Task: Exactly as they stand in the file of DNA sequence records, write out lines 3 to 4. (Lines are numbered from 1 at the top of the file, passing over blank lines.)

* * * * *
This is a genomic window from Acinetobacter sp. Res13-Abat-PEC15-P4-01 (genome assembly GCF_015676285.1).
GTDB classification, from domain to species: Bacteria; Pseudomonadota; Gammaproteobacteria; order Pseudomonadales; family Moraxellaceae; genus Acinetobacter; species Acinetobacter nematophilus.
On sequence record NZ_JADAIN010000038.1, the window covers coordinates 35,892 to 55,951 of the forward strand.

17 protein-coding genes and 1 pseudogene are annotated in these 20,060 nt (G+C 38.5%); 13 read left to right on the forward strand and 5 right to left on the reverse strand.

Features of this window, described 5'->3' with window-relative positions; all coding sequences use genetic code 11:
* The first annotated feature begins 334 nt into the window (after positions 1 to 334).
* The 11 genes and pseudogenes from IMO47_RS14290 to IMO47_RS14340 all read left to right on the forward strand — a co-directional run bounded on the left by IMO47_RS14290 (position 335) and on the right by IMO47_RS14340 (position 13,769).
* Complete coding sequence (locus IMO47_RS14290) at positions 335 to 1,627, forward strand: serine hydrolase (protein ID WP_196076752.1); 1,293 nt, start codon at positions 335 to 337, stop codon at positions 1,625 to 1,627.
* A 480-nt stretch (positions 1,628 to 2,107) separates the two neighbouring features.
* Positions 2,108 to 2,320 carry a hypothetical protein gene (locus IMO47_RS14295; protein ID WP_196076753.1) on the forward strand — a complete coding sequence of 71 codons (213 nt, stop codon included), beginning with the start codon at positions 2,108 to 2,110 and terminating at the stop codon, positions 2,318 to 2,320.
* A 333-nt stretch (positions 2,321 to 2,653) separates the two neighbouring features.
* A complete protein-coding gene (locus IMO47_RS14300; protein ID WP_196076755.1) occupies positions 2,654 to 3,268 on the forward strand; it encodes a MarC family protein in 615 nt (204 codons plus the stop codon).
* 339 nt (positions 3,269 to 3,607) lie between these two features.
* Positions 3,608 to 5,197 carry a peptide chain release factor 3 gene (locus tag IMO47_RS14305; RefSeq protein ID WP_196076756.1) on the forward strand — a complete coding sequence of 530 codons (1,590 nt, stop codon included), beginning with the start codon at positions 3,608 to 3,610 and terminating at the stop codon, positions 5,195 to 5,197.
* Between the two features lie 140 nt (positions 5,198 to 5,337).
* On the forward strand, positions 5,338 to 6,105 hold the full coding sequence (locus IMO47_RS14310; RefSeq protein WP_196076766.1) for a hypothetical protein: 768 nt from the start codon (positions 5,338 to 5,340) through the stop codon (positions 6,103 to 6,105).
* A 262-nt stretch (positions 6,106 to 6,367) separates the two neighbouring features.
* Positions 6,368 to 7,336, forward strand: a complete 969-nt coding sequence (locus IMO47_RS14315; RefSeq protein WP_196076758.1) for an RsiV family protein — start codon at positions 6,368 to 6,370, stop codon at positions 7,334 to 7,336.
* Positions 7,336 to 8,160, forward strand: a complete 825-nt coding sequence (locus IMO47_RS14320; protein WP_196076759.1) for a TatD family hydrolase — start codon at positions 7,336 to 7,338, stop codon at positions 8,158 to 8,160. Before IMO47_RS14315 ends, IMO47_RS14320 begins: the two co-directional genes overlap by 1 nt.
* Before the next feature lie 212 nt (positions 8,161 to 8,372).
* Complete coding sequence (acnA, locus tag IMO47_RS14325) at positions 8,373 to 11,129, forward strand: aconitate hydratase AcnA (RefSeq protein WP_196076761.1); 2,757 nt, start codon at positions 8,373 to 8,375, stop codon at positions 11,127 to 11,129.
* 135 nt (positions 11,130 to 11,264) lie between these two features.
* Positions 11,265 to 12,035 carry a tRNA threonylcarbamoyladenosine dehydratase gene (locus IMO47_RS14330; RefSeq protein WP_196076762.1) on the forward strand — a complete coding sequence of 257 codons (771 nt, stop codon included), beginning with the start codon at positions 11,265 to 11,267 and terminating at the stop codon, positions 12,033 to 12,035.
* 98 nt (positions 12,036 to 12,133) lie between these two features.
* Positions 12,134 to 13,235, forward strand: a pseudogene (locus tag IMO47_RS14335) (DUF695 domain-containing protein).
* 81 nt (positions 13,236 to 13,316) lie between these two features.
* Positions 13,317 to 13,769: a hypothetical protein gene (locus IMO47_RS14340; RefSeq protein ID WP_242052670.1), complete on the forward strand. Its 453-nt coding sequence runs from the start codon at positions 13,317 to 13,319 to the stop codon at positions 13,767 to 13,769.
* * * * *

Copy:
On sequence record NZ_JADAIN010000038.1, the window covers coordinates 35,892 to 55,951 of the forward strand.

17 protein-coding genes and 1 pseudogene are annotated in these 20,060 nt (G+C 38.5%); 13 read left to right on the forward strand and 5 right to left on the reverse strand.